Qantas stumps up $60m to help Jetstar Japan fly higher

Qantas has confirmed that it will inject another $60 million into Jetstar Japan as a weaker yen pushes up the budget airline's fuel bill and its plans to establish a second base are delayed.

Qantas has confirmed that it will inject another $60 million into Jetstar Japan as a weaker yen pushes up the budget airline's fuel bill and its plans to establish a second base are delayed.

Following speculation this week about the need for further funding, Qantas said it and Japan Airlines would inject ¥11 billion ($120 million) between them into Jetstar Japan. It will result in both airlines increasing their stakes from 41.7 to 45.7 per cent. Their voting rights remain unchanged.

The two smaller shareholders - Mitsubishi and Century Tokyo Leasing - will have their stakes in the budget airline drop from 8.3 to 4.3 per cent as they are not participating in the placement.

Qantas said the equity injection would support growth in Jetstar Japan's fleet and infrastructure, helping it to take advantage of the "significant potential" for budget airlines in Japan.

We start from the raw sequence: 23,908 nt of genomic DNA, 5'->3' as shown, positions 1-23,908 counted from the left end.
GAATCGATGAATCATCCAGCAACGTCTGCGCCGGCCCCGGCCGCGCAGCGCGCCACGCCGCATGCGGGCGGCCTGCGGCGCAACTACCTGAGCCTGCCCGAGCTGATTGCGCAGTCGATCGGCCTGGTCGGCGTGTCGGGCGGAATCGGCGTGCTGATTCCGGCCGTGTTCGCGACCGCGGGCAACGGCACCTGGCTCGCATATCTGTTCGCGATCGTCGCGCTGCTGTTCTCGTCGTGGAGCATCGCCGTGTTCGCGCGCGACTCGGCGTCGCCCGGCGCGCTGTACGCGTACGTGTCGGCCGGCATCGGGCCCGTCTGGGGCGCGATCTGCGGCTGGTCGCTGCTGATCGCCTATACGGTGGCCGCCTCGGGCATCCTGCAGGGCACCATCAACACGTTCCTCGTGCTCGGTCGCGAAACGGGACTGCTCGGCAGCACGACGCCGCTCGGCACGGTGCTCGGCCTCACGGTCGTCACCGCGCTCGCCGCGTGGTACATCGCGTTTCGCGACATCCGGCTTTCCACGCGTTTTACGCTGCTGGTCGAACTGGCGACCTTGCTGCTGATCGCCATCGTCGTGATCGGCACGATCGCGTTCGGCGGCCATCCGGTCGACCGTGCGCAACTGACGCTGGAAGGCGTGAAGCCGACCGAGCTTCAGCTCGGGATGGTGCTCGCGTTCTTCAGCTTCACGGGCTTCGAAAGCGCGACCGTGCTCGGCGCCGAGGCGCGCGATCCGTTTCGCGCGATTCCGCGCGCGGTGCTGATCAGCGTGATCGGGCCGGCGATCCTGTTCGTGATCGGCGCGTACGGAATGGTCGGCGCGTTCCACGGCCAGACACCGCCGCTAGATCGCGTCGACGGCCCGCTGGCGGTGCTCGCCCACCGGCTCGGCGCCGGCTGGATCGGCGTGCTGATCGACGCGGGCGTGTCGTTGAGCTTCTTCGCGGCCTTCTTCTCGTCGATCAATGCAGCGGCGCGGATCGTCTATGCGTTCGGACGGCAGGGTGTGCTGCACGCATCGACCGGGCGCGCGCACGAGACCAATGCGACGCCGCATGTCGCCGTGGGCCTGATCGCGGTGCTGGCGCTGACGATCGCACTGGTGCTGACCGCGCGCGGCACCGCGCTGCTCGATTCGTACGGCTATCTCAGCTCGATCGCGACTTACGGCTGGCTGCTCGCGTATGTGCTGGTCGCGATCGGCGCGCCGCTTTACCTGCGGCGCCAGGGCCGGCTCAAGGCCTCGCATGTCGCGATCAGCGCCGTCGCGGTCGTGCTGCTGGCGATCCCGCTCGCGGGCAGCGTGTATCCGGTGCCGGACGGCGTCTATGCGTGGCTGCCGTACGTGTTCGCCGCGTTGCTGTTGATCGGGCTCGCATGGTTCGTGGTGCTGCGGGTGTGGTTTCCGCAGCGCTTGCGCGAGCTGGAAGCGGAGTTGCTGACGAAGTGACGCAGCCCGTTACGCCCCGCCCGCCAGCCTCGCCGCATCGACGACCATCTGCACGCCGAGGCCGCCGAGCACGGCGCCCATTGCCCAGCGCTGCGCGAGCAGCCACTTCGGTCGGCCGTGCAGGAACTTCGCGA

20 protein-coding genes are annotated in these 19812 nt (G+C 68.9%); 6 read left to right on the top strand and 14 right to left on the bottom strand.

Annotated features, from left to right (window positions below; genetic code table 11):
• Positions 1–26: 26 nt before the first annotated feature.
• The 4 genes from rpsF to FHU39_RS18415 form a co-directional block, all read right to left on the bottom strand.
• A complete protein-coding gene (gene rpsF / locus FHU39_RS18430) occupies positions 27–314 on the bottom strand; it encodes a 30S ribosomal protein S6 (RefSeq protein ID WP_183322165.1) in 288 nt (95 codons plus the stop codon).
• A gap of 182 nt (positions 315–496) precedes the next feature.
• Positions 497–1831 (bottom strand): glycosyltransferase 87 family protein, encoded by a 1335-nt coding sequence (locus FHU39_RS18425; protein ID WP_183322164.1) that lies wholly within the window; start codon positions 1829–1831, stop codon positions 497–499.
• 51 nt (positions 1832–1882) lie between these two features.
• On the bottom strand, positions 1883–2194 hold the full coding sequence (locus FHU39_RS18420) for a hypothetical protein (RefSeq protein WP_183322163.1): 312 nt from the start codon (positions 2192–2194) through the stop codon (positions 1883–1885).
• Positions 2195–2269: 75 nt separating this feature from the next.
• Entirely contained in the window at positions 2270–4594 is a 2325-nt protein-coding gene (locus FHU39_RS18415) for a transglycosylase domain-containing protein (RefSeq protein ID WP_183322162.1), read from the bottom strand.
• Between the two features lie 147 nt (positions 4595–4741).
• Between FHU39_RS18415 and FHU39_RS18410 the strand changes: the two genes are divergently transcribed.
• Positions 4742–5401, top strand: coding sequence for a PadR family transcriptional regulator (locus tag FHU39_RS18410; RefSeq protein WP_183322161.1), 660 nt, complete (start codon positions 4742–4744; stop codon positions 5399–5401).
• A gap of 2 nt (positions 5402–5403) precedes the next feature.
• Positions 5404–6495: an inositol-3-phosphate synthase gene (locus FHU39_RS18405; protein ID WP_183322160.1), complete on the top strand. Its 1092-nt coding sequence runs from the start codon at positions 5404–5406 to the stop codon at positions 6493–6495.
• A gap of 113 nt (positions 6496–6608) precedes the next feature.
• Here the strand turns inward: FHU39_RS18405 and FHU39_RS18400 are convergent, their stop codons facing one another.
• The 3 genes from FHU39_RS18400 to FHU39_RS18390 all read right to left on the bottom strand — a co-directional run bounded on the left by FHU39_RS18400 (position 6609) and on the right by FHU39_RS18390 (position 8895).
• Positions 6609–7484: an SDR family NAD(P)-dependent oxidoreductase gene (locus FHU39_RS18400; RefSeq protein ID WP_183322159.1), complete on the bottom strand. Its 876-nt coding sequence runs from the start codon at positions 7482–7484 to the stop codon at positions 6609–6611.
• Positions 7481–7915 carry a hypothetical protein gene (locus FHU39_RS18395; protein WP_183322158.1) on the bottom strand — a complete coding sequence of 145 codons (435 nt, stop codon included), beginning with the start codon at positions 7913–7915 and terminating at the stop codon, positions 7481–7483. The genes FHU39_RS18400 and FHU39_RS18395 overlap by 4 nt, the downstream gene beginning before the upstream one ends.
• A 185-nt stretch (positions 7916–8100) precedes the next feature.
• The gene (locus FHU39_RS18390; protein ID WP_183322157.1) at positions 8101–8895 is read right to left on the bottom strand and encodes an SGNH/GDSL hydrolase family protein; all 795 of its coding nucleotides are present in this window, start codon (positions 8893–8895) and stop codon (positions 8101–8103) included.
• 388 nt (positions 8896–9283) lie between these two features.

The latest injection takes Qantas' investments in Jetstar offshoots in Asia - including those in Vietnam and Singapore - to about $277 million, according to Macquarie Equities.

The Macquarie analysts said the funding for Jetstar Japan suggested its start-up losses were higher than the original business case for the airline had allowed. They have estimated Jetstar Japan is losing about $50 million a year.

Jetstar was one of three budget airlines that started domestic services in Japan within six months of each other last year.

Jetstar Japan has also been hit with a higher fuel bill due to the yen depreciating against the US dollar. Airlines buy jet fuel in US dollars.

The airline's plans to establish a base at Kansai International Airport near Osaka have also been delayed by months, casting doubt over its plans to expand its network as quickly as it had wanted.

Since it began flying in July last year, Jetstar Japan has become the largest budget airline in Japan, with a fleet of 18 A320s flying to nine domestic destinations.

It intends to boost its fleet to 24 planes and aims to break even within the next two years.